Is Private Cord Blood Banking Worth it?

Very interesting information about private cord blood banking. I did not know public banking was available, though when my daughter was born I do remember them talking about collecting cord blood.

Docs Should Tell All About Cord Blood Banks
01.31.08, 12:00 AM ET

THURSDAY, Jan. 31 (HealthDay News) — Doctors should tell pregnant patients considering umbilical cord blood banking about the advantages and disadvantages of public versus private cord blood banks, new guidelines state.
The American College of Obstetricians and Gynecologists (ACOG) issued its revised Committee Opinion in the February issue of Obstetrics & Gynecology.

The ACOG also said doctors who recruit patients for for-profit cord blood banks should disclose their financial interests or other potential conflicts of interest to patients and their families.

Initially, private facilities were developed to store umbilical cord blood stem cells from newborns for potential future use by the same child or a family member in case of disease. But there are now public banks that store, for free, stem cells that can by used by anyone who needs them.

“Patients need to be aware that the chances are remote that the stem cells from their baby’s banked cord blood will be used to treat that same child — or another family member — in the future,” Dr. Anthony R. Gregg, chairman of the ACOG’s Committee on Genetics, said in a prepared statement.

The ACOG also recommends that doctors inform patients that there is no reliable estimate of a child’s likelihood of using his or her own saved cord blood later in life. Experts estimate the likelihood at one in 2,700, or even lower. Patients should also be advised that it’s not known how long cord blood can successfully be stored.

In addition, pregnant women need to be told that cord blood stem cells can’t be used to treat genetic diseases in the same child from which they were collected, because those stem cells would have the same genetic mutation.

“Cord blood collected from a newborn that later develops childhood leukemia cannot be used to treat that leukemia for much the same reason,” Gregg said.

http://www.forbes.com/forbeslife/health/feeds/hscout/2008/01/31/hscout612153.html

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7 responses to this post.

  1. Posted by AliceH902 on February 22, 2008 at 10:57 am

    Absolutely worth it! To have the potential cure for diseases treated 5-10-20 years from now? How can it not? You have only one chance to save it. I’m glad we did.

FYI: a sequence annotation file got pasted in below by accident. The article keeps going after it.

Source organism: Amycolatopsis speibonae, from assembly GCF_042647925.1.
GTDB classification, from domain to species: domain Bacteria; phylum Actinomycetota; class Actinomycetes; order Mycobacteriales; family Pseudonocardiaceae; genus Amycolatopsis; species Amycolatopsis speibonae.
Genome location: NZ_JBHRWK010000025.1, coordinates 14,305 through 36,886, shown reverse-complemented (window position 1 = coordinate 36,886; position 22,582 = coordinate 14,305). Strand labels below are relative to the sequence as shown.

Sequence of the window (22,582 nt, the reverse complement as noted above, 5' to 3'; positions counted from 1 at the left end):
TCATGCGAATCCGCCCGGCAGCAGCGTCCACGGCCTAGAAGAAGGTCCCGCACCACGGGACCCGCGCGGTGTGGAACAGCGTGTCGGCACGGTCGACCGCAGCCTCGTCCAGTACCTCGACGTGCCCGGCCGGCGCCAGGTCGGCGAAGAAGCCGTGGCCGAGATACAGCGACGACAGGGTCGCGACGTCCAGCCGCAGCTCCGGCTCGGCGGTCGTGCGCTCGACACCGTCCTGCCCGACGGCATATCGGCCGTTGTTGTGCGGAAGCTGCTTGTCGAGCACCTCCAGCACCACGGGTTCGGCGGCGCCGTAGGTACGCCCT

Reply

  2. Posted by Trisha on February 22, 2008 at 11:57 am

    you are right, there is a “potential.” what concerns me is there are diseases where the child’s own cells cannot be used (ie genetic disorders) and they do not seem to know the “lifespan” of these cells. While I think it is a great option for those who can afford it, the chances of needing it are rare (though I know it is priceless when you actually need it.) And I have heard one story of a family who’s child was treated with cells from his own cord blood and “cured.” I will need to try and find that story back. I am curious as to the stastics, such as what percentage of the time can a child’s own cord blood be used to treat a diagnosed disease? Interesting, but this article raised some good questions. At very least, those who cannot afford or don’t see a benefit to private banking can at least go for public banking and help other people who can benefit. Because whether you choose to bank or not, there is solid proof that cord blood is rich with life-saving cells.

    Reply

  3. Posted by sara on February 23, 2008 at 12:04 am

    My child was given a second chance at life because a mother PUBLICALLY banked her baby’e cord blood. PUBLIC cord blood banking cord blood saves life. Private banks pray on fear to have new parents shell out thousands of dollars. I would hate to think my daughter would have died from Leukemia because her match was rotting away in a private bank! By the way even if we had saved her cord blood, it would have been rejected by our oncologist as potentially reintroducing the disease we were attempting to cure her from.
    If you can, please bank publically. The only reason to bank privately is in case of known risk, siblings in need of bone marrow transplants. Alll else is nothing short of paranoia. Spend that money on electrical outlet covers, and child-proofing your home – a greater risk to the health of your baby!

    Reply

  4. I subscribe !

    At my opinion, public cord blood banking should be encouraged first. You can find some other resources

    Reply

  5. Posted by drtimmers on January 12, 2009 at 3:51 pm

    You can save $250 of Cord Blood Banking with CBR, http://www.CordBlood.com with Coupon Code M1971

    Reply

  6. Posted by Roger Dainty on January 14, 2009 at 10:57 am

    It is much better to have cord blood saved and not want it rather than need it and not save it, this applies to both Private and Public cord blood banking. Why throw away this most valuable source of potential life saving cells.

    Reply

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